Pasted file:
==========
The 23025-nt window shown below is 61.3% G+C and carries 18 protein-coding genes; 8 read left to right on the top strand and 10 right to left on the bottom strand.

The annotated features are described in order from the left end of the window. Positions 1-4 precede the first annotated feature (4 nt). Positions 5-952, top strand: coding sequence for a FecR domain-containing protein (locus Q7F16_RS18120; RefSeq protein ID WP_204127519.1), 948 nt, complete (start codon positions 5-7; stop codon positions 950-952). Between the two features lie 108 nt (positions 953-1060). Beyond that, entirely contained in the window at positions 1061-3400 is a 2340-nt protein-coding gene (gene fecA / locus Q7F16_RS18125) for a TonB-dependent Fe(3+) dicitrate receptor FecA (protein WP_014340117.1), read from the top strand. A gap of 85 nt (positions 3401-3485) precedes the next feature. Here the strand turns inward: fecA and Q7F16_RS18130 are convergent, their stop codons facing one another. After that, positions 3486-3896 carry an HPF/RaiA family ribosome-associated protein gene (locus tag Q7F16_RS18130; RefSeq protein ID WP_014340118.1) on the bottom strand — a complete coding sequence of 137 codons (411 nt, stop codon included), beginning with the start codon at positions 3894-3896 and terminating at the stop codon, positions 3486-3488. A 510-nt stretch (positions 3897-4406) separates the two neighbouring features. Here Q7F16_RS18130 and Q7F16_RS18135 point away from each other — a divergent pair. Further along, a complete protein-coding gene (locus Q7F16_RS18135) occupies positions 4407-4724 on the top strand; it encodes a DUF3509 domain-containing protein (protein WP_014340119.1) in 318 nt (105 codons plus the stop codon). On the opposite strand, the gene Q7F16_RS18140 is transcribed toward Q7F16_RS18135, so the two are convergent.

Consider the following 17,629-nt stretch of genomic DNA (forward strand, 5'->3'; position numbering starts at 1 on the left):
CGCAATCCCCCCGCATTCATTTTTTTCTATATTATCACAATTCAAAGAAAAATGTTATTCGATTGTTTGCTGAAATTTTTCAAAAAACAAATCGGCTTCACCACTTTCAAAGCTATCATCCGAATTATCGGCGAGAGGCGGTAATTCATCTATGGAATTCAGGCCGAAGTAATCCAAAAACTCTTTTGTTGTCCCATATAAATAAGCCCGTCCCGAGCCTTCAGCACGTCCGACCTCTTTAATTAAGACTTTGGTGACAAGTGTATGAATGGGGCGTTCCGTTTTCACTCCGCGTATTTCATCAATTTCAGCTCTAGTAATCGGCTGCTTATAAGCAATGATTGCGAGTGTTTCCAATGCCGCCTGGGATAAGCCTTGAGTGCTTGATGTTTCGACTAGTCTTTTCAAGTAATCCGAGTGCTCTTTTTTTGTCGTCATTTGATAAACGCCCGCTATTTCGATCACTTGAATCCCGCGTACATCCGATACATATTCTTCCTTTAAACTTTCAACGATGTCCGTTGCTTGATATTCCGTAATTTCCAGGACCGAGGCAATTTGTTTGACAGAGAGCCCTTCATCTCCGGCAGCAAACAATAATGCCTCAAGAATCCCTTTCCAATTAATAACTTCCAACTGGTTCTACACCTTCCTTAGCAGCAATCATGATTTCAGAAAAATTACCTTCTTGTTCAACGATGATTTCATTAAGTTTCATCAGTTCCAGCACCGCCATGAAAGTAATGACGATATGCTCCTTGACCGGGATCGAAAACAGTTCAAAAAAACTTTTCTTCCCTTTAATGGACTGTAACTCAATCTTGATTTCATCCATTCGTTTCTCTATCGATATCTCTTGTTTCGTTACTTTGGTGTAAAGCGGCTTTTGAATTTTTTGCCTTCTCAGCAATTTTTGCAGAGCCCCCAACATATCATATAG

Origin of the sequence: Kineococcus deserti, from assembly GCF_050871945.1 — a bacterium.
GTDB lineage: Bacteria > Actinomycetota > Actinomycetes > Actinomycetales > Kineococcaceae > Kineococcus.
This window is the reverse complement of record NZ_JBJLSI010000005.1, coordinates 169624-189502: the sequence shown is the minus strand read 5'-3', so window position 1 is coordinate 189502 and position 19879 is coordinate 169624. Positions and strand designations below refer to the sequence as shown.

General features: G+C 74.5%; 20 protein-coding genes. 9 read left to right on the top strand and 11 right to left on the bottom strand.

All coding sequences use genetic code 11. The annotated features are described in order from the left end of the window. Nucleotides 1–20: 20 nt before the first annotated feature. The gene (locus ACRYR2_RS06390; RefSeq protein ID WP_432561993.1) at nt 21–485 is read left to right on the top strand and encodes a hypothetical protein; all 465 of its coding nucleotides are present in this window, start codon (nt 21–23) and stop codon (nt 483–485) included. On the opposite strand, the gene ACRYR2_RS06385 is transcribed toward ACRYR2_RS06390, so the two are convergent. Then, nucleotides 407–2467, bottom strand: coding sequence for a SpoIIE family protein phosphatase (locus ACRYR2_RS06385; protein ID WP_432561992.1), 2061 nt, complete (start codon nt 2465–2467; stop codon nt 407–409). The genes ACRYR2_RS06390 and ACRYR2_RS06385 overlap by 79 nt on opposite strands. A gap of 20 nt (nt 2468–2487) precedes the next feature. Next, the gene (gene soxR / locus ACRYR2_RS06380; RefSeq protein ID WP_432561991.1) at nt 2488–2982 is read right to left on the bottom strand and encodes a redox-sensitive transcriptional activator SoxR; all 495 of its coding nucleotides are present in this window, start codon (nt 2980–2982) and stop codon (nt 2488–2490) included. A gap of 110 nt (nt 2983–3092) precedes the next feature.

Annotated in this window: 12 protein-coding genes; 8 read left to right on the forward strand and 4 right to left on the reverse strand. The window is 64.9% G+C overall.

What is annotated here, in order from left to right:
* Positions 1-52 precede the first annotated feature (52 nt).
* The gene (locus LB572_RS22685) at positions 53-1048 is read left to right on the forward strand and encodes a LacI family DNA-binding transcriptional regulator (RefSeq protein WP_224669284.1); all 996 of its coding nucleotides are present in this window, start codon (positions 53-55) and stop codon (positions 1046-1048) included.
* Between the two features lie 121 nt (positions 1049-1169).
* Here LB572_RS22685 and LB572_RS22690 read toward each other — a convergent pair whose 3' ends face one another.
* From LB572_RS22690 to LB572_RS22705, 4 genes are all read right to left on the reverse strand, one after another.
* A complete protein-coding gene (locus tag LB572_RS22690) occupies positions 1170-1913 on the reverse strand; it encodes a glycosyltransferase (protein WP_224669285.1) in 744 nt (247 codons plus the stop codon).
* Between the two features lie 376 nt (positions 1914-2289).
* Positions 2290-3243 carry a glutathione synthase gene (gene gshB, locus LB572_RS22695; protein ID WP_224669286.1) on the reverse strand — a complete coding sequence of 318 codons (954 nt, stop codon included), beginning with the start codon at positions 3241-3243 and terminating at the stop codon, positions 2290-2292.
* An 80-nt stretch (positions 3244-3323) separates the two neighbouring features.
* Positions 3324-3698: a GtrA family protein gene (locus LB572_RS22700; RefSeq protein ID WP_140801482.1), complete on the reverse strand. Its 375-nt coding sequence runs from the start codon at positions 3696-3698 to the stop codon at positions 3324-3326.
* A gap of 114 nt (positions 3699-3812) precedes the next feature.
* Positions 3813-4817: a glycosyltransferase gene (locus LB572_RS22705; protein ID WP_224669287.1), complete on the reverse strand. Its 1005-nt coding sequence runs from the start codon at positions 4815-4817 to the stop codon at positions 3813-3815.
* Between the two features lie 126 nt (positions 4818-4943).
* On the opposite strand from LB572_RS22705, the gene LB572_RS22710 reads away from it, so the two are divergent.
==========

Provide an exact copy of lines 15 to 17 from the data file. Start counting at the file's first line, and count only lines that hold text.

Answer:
* Here LB572_RS22685 and LB572_RS22690 read toward each other — a convergent pair whose 3' ends face one another.
* From LB572_RS22690 to LB572_RS22705, 4 genes are all read right to left on the reverse strand, one after another.
* A complete protein-coding gene (locus tag LB572_RS22690) occupies positions 1170-1913 on the reverse strand; it encodes a glycosyltransferase (protein WP_224669285.1) in 744 nt (247 codons plus the stop codon).